ILA Fellow Keith Grint delves into the reciprocal processes of extraordinarization and mundanization whereby the actions of certain groups are deemed “heroic” while the actions of other, less privileged groups, are deemed “ordinary.” This process impedes the acquisition of equality and justice around particular tasks while insidiously masquerading as normality.
Ignite powerful change in your organizations, communities, and yourself. In this blog, ILA Fellow Chellie Spiller discusses her new book, The Catalyst’s Way – A Handbook for People Who Want to Change the World, based on her time as Leader in Residence at the Atlantic Institute and the extraordinary leadership exemplified by its fellows. Download the free eBook and its companion guide (links in blog).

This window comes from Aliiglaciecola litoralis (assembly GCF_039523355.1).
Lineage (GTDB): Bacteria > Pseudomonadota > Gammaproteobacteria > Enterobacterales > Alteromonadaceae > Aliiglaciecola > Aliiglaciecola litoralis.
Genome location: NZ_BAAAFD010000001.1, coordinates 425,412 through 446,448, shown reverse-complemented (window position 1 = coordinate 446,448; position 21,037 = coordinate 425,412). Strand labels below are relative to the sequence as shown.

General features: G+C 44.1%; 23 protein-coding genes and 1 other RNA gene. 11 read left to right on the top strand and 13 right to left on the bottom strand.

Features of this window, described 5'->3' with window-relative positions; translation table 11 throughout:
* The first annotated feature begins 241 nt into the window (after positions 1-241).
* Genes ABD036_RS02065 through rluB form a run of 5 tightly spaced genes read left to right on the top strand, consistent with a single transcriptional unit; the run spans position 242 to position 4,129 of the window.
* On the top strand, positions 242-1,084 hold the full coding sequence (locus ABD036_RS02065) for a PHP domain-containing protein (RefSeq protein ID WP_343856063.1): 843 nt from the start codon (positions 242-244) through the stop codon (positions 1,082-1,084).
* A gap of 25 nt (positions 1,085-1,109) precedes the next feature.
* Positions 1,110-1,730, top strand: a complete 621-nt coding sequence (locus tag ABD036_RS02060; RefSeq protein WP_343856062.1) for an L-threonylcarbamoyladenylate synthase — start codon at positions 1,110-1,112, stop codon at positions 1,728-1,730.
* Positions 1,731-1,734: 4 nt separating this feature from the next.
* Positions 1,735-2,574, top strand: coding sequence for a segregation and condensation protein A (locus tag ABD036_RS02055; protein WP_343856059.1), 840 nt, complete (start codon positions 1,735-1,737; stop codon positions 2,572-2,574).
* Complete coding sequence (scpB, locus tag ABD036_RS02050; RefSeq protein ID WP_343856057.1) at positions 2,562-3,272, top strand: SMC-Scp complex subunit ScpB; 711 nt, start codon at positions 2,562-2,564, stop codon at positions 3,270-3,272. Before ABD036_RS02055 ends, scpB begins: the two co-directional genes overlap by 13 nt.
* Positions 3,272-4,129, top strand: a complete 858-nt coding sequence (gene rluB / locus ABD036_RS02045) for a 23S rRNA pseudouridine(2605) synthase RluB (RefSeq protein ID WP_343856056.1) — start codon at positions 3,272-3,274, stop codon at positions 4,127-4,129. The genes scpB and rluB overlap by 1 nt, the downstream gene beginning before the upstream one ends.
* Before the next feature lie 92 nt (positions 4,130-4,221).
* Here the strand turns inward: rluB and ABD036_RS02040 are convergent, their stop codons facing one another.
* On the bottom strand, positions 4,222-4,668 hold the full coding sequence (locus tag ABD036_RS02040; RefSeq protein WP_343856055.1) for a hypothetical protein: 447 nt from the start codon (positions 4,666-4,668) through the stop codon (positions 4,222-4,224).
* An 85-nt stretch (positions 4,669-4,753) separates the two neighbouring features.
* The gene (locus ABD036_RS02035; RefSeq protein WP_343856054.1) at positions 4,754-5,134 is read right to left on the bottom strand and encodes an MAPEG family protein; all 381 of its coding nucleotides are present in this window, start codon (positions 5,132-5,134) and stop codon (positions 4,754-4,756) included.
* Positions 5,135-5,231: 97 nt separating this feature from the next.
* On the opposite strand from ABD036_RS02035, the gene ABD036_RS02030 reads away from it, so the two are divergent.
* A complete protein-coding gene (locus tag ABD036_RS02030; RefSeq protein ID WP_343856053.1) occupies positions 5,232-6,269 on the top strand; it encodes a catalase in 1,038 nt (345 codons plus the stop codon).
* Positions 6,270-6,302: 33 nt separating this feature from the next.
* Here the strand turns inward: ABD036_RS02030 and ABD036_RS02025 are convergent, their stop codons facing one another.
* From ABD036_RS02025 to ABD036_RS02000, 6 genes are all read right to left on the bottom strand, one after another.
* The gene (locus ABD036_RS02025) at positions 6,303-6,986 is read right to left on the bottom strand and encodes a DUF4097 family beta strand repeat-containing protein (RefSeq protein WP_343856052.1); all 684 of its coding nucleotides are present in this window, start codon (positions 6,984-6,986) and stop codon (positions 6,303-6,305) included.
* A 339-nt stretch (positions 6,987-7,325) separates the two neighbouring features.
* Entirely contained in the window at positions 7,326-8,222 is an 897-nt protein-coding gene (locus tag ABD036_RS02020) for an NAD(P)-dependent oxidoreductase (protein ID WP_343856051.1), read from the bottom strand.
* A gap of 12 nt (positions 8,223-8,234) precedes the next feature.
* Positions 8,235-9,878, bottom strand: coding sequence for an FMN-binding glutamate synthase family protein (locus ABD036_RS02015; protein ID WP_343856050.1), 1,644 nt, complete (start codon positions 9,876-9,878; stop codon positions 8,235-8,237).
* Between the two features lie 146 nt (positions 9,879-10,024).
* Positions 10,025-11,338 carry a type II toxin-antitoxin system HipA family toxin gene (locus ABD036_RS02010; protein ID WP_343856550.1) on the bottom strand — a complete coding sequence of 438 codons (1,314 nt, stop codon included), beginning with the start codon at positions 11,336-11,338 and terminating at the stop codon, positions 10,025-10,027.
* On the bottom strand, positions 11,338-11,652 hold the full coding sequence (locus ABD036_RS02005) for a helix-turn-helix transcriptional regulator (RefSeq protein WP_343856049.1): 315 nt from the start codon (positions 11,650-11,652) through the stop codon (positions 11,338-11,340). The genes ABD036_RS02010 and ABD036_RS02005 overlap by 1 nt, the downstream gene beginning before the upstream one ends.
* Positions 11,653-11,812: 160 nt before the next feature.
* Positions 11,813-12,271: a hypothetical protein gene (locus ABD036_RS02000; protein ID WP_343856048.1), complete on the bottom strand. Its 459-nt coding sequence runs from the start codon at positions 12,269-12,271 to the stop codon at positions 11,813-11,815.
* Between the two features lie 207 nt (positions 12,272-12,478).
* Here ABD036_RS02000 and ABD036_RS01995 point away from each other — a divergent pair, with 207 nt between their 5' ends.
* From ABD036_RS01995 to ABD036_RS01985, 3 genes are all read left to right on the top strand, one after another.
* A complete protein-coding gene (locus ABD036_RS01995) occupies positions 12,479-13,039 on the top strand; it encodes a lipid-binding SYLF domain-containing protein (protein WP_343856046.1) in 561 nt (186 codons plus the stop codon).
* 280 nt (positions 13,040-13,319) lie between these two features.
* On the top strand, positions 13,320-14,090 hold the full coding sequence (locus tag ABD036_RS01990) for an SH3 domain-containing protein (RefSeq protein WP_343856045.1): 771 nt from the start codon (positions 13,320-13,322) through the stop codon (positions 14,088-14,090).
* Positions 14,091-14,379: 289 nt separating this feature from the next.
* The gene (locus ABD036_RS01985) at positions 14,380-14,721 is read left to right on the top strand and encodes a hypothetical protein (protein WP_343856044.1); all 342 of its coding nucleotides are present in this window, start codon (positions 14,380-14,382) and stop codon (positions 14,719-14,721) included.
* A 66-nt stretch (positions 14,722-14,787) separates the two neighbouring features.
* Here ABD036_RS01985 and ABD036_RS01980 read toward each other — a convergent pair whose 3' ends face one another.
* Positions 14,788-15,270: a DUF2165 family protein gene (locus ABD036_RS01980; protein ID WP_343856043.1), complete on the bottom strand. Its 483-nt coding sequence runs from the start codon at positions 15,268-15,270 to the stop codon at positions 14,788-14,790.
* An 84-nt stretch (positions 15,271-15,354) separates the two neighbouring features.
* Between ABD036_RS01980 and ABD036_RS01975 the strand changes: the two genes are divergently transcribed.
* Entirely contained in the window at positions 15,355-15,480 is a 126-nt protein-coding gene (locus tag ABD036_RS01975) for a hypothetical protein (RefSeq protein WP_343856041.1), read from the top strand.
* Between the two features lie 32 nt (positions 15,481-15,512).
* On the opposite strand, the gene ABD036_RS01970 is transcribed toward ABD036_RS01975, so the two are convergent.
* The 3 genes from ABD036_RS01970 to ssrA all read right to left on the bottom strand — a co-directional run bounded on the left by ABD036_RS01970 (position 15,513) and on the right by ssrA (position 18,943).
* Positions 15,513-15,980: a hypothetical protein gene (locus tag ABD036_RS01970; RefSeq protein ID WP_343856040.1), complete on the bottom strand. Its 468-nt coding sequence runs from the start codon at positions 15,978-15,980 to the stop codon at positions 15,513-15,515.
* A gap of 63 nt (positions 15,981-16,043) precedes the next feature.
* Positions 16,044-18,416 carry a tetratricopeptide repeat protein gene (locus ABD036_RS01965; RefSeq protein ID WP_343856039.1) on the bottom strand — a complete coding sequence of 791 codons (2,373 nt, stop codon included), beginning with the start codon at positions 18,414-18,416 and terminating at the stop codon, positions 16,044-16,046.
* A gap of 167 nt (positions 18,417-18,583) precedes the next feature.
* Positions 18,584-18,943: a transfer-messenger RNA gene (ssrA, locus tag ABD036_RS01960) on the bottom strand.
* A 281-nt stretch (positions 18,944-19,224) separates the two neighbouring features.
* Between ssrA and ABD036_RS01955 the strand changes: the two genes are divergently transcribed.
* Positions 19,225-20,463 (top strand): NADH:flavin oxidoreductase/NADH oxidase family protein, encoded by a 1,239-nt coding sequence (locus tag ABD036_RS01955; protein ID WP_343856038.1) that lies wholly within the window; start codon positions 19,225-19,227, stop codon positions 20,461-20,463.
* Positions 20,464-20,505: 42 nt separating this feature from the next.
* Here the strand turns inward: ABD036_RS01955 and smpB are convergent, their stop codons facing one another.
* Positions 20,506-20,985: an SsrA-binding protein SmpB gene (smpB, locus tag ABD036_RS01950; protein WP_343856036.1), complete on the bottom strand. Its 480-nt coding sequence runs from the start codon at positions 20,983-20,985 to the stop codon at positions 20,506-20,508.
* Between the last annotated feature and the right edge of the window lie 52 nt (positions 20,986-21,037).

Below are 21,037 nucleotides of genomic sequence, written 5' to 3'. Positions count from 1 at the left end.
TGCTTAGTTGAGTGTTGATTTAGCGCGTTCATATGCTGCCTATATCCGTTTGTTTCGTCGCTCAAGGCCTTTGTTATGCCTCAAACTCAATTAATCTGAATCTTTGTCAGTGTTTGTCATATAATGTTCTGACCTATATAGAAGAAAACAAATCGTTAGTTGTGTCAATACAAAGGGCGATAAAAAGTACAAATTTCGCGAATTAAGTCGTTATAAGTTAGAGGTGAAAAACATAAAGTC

ILA Fellow Richard Bolden discusses his work leading an independent evaluation of Bristol Golden Key, a collaborative partnership project designed to transform services for people with multiple complex needs such as homelessness and substance misuse. His research reveals how seven key aspects of the program helped to facilitate systems change.
Keith Grint explores the way color — in almost all its formats and embodiments — is deeply implicated in leadership whether in terms of how it’s signified and practiced, how it’s used to create and enforce status and hierarchy, and even how it’s used in certain leadership development models to code capacities.
The implicit rules for acceptance and success are encoded in the deep structure of organizations and social groups. Recent events have reminded us that the deep structure in America is pervasive, pernicious, and even deadly. What can whites and cis-straight people do to address such a horrible legacy?
As we deal with the devastating impacts of the COVID-19 pandemic and its disproportionate impact on women, minorities and the poor, much has been written about the effectiveness of the leadership traits exhibited by women. What has been different in women’s leadership?